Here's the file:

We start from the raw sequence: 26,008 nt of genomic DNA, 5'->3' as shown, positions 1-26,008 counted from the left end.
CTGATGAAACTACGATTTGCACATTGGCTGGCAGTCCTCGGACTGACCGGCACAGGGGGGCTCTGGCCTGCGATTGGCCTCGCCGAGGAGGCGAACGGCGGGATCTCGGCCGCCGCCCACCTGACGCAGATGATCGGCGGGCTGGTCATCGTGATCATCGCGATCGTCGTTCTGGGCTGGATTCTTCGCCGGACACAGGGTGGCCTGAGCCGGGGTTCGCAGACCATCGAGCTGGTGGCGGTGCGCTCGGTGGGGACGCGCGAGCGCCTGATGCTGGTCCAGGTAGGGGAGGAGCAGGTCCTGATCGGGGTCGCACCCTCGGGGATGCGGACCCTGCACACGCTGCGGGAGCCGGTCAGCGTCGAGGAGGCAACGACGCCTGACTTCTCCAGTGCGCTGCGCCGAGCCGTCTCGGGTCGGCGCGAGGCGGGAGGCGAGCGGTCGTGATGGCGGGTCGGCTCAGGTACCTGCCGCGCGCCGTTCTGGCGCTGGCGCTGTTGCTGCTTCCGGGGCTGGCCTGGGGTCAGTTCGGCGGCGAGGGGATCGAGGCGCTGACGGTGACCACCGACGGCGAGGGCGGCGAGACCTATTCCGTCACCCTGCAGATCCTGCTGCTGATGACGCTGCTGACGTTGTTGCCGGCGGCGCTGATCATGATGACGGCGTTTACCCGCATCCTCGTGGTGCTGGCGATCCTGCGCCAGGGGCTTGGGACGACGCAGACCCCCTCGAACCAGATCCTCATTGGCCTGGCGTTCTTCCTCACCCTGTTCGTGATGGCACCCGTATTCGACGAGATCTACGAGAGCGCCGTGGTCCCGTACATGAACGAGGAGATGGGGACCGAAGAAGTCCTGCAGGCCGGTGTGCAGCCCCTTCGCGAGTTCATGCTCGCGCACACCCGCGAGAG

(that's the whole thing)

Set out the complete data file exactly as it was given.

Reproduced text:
We start from the raw sequence: 26,008 nt of genomic DNA, 5'->3' as shown, positions 1-26,008 counted from the left end.
CTGATGAAACTACGATTTGCACATTGGCTGGCAGTCCTCGGACTGACCGGCACAGGGGGGCTCTGGCCTGCGATTGGCCTCGCCGAGGAGGCGAACGGCGGGATCTCGGCCGCCGCCCACCTGACGCAGATGATCGGCGGGCTGGTCATCGTGATCATCGCGATCGTCGTTCTGGGCTGGATTCTTCGCCGGACACAGGGTGGCCTGAGCCGGGGTTCGCAGACCATCGAGCTGGTGGCGGTGCGCTCGGTGGGGACGCGCGAGCGCCTGATGCTGGTCCAGGTAGGGGAGGAGCAGGTCCTGATCGGGGTCGCACCCTCGGGGATGCGGACCCTGCACACGCTGCGGGAGCCGGTCAGCGTCGAGGAGGCAACGACGCCTGACTTCTCCAGTGCGCTGCGCCGAGCCGTCTCGGGTCGGCGCGAGGCGGGAGGCGAGCGGTCGTGATGGCGGGTCGGCTCAGGTACCTGCCGCGCGCCGTTCTGGCGCTGGCGCTGTTGCTGCTTCCGGGGCTGGCCTGGGGTCAGTTCGGCGGCGAGGGGATCGAGGCGCTGACGGTGACCACCGACGGCGAGGGCGGCGAGACCTATTCCGTCACCCTGCAGATCCTGCTGCTGATGACGCTGCTGACGTTGTTGCCGGCGGCGCTGATCATGATGACGGCGTTTACCCGCATCCTCGTGGTGCTGGCGATCCTGCGCCAGGGGCTTGGGACGACGCAGACCCCCTCGAACCAGATCCTCATTGGCCTGGCGTTCTTCCTCACCCTGTTCGTGATGGCACCCGTATTCGACGAGATCTACGAGAGCGCCGTGGTCCCGTACATGAACGAGGAGATGGGGACCGAAGAAGTCCTGCAGGCCGGTGTGCAGCCCCTTCGCGAGTTCATGCTCGCGCACACCCGCGAGAG